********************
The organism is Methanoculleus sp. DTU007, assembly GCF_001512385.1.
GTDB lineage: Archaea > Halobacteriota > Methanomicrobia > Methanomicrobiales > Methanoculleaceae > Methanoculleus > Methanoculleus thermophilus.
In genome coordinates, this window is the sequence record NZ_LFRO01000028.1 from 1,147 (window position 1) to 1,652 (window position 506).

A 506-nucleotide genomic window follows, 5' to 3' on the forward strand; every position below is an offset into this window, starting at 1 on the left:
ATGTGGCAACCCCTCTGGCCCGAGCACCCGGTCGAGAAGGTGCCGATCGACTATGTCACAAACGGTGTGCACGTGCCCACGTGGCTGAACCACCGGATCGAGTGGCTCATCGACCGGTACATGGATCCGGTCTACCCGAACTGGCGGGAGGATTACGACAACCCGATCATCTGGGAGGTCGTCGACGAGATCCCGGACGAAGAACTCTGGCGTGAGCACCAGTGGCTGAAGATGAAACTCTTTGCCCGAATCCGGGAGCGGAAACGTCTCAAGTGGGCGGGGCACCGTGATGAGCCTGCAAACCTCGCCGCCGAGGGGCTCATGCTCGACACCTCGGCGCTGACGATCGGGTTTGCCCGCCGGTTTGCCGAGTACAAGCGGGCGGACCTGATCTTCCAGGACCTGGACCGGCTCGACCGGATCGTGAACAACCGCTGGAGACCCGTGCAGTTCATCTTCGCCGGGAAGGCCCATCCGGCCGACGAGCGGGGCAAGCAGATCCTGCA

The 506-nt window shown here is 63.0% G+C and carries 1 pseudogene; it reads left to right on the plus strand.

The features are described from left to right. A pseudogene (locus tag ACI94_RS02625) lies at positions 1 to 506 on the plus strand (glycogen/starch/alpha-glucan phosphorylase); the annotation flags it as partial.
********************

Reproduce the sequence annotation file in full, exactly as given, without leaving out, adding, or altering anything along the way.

The organism is Methanoculleus sp. DTU007, assembly GCF_001512385.1.
GTDB lineage: Archaea > Halobacteriota > Methanomicrobia > Methanomicrobiales > Methanoculleaceae > Methanoculleus > Methanoculleus thermophilus.
In genome coordinates, this window is the sequence record NZ_LFRO01000028.1 from 1,147 (window position 1) to 1,652 (window position 506).

A 506-nucleotide genomic window follows, 5' to 3' on the forward strand; every position below is an offset into this window, starting at 1 on the left:
ATGTGGCAACCCCTCTGGCCCGAGCACCCGGTCGAGAAGGTGCCGATCGACTATGTCACAAACGGTGTGCACGTGCCCACGTGGCTGAACCACCGGATCGAGTGGCTCATCGACCGGTACATGGATCCGGTCTACCCGAACTGGCGGGAGGATTACGACAACCCGATCATCTGGGAGGTCGTCGACGAGATCCCGGACGAAGAACTCTGGCGTGAGCACCAGTGGCTGAAGATGAAACTCTTTGCCCGAATCCGGGAGCGGAAACGTCTCAAGTGGGCGGGGCACCGTGATGAGCCTGCAAACCTCGCCGCCGAGGGGCTCATGCTCGACACCTCGGCGCTGACGATCGGGTTTGCCCGCCGGTTTGCCGAGTACAAGCGGGCGGACCTGATCTTCCAGGACCTGGACCGGCTCGACCGGATCGTGAACAACCGCTGGAGACCCGTGCAGTTCATCTTCGCCGGGAAGGCCCATCCGGCCGACGAGCGGGGCAAGCAGATCCTGCA

The 506-nt window shown here is 63.0% G+C and carries 1 pseudogene; it reads left to right on the plus strand.

The features are described from left to right. A pseudogene (locus tag ACI94_RS02625) lies at positions 1 to 506 on the plus strand (glycogen/starch/alpha-glucan phosphorylase); the annotation flags it as partial.